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Detection of random noise and anatomy of continuous seismic waveforms in dense array data near Anza California

TitleDetection of random noise and anatomy of continuous seismic waveforms in dense array data near Anza California
Publication TypeJournal Article
Year of Publication2019
AuthorsMeng H.R, Ben-Zion Y., Johnson C.W
Volume219
Pagination1463-1473
Date Published2019/12
Type of ArticleArticle
ISBN Number0956-540X
Accession NumberWOS:000497982800001
Keywordsfeatures; fields; Fourier analysis; Geochemistry & Geophysics; jacinto fault zone; seismic noise; Site effects; surface; Time-series analysis; volcanic tremor; wave propagation; Wave scattering and diffraction
Abstract

We develop a methodology to separate continuous seismic waveforms into random noise (RN), not random noise (NRN) produced by earthquakes, wind, traffic and other sources of ground motions, and an undetermined mixture of signals. The analysis is applied to continuous records from a dense seismic array on the San Jacinto fault zone. To detect RN signals, we cut hourly waveforms into non-overlapping 1 s time windows and apply cross-correlations to separate RN candidates from outliers. The cross-correlation coefficients between different RN candidates fall into a tight range (i.e. 0.09-0.35), while cross-correlation coefficients of RN candidates with NRN signals (e.g. seismic or air-traffic events) are lower. The amplitude spectra of RN candidates have a well-defined level, while the amplitude spectra of other signals deviate from that level. Using these properties, we examine the amplitude spectra of moving time windows and cross-correlation coefficients with RN templates in each hour. The hourly RN is quasi-stationary and the results cluster tightly in the parameter space of cross-correlation coefficients and L2 norm deviations from the mean spectra of RN candidates. Time windows with parameters in this tight cluster are identified as RN, windows that deviate significantly from the RN cluster are identified as NRN and windows with values in between are identified as mixed signals. Several iterations on each hourly data are used to update and stabilize the selection of RN templates and mean noise spectra. For the days examined, the relative fractions of RN, NRN and mixed signals in local day (night) times are about 26 (42 per cent), 40 (33 per cent) and 34 per cent (25 per cent), respectively.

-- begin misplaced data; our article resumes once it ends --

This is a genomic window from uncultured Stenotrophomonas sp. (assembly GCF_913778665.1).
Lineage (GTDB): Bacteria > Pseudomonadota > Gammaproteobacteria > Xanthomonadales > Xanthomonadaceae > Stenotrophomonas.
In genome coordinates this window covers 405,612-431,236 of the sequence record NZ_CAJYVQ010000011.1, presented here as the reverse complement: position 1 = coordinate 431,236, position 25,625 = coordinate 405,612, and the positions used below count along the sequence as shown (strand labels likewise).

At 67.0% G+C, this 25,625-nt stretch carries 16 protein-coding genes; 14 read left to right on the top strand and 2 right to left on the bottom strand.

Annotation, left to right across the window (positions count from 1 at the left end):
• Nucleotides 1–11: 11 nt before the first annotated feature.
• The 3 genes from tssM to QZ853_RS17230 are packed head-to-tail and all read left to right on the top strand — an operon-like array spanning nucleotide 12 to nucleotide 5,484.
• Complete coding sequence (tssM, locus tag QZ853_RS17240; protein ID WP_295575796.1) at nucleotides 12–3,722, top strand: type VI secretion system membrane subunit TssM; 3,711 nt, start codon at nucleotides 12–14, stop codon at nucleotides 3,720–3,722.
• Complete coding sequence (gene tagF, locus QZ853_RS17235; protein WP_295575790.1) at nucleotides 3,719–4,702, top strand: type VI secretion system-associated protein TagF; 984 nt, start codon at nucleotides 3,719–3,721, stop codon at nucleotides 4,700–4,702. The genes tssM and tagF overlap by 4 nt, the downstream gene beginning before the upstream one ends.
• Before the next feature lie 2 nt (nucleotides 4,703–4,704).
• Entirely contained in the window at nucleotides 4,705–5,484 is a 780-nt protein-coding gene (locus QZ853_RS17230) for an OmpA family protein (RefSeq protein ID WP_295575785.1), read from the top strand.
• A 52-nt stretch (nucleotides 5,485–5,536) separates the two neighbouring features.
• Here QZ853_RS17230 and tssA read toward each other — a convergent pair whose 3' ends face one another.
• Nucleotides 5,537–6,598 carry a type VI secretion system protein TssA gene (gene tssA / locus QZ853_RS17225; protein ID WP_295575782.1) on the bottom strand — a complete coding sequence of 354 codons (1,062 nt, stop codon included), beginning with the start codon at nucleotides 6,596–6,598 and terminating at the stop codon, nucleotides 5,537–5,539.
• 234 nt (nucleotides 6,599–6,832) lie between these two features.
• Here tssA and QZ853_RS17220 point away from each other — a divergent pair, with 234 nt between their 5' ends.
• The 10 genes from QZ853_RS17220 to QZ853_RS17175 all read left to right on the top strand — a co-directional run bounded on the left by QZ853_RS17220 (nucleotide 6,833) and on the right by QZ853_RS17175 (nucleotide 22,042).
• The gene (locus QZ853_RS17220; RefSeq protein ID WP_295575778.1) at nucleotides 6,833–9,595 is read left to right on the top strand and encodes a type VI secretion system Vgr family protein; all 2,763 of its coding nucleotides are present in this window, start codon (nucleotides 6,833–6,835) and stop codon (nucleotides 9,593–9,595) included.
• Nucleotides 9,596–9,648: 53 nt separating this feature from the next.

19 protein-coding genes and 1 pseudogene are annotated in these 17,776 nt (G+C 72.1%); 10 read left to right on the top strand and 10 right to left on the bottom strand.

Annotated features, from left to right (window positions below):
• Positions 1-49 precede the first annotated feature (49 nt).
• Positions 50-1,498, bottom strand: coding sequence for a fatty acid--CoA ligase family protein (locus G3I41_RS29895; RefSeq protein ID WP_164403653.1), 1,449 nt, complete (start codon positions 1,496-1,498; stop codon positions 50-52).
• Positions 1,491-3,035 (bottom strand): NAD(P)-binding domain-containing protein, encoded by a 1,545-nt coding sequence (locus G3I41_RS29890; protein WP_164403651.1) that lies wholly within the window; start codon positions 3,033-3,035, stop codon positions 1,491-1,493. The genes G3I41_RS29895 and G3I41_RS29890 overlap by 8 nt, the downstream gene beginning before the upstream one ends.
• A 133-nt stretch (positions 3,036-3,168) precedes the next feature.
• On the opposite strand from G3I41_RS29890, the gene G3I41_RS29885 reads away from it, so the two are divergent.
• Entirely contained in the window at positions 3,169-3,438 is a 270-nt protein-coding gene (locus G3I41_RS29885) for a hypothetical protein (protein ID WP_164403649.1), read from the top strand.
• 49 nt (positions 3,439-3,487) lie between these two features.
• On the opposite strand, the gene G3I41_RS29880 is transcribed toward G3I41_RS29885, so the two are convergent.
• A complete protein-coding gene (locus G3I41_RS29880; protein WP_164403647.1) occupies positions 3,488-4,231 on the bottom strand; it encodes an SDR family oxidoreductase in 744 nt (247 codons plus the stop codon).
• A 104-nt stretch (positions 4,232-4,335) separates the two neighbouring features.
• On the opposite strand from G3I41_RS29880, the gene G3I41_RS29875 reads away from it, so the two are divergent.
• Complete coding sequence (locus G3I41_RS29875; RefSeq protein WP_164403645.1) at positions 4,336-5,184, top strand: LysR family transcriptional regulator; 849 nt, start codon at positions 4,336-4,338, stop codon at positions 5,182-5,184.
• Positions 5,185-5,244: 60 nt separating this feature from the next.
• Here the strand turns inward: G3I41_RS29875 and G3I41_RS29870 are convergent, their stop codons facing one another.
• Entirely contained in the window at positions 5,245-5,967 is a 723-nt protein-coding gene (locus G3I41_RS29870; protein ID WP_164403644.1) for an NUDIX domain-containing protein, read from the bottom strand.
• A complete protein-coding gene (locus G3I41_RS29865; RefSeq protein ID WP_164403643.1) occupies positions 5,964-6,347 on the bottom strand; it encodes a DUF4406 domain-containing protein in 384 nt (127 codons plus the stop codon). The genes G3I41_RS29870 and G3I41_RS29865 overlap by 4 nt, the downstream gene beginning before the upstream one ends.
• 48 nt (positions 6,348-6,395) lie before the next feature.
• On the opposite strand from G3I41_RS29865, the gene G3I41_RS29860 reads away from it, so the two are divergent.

DOI10.1093/gji/ggz349
Student Publication: 
No